ATLANTA ( TheStreet) -- Georgia regulators closed Georgian Bank of Atlanta Friday, bringing the total number of failed U.S. banks and thrifts this year to 95. The Georgia Department of Banking and Finance took over Georgian Bank late Friday and appointed the Federal Deposit Insurance Corp. receiver. The FDIC then arranged for all of the failed institution's deposits and essentially all of its assets to be assumed by First Citizens Bank and Trust of Columbia, S.C. The acquiring bank is a subsidiary of First Citizens Bancorp ( FCBN). Georgian Bank specialized in construction lending to residential developers in the suburbs of Atlanta and also provided private banking services to businesses and wealthy depositors. More than half of the bank's assets were concentrated in construction loans and commercial real estate loans. Credit quality took a nosedive in the second quarter, with nonperforming assets -- including nonaccrual loans and accruing loans past due 90 days or more, along with repossessed real estate -- making up 17.19% of total assets as of June 30. That marked a deterioration from the previous quarter, when the nonperforming assets ratio was 5.13%. On Friday, the FDIC made public regulatory orders it had given Georgian Bank on Aug. 24, including a cease-and-desist order citing ineffective supervision by the bank's board of directors and inadequate capital levels. The order also cited lax underwriting standards and an inadequate liquidity plan, and it required the bank to increase its capital ratios within 120 days in order to maintain a Tier 1 leverage ratio of at least 8% and a total risk-based capital ratio of at least 10%.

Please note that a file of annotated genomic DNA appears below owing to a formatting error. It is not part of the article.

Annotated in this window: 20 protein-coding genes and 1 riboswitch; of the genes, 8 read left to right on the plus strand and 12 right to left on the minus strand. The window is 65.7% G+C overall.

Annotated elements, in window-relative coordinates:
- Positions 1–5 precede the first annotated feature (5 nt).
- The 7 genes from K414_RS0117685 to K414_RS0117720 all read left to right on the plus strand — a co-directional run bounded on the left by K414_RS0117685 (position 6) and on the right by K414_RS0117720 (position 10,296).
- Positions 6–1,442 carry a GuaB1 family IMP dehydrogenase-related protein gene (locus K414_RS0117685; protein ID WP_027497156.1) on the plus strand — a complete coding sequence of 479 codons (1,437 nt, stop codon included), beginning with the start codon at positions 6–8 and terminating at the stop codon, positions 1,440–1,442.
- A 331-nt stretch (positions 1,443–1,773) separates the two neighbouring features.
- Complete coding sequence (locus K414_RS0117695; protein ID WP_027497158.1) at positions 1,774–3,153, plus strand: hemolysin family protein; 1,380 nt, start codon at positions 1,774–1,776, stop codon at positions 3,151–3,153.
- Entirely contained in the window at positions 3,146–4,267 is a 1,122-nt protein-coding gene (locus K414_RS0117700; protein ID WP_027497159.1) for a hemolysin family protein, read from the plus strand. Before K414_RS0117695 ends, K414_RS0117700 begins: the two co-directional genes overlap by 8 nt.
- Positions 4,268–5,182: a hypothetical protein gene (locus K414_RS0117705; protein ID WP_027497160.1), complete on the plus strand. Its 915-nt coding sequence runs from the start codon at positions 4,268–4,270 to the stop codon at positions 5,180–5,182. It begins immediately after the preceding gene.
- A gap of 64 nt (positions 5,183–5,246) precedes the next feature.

These ratios need to be at least 5% and 10%, respectively, for most banks to be considered well-capitalized under regulatory capital guidelines. The Tier 1 leverage and total risk-based capital ratios for Georgian Bank were 6.30% and 8.59%, respectively, as of June 30. Georgian Bank had roughly $2 billion in total assets and $2 billion in deposits when it failed, and its five branches were set to reopen Monday as branches of First Citizens Bank. The FDIC entered into a loss-sharing agreement with First Citizens, with the agency agreeing to share in losses on all of the acquired assets. The FDIC estimated the cost to its insurance fund would be $892 million, reflecting the high loss rate on soured construction loans.
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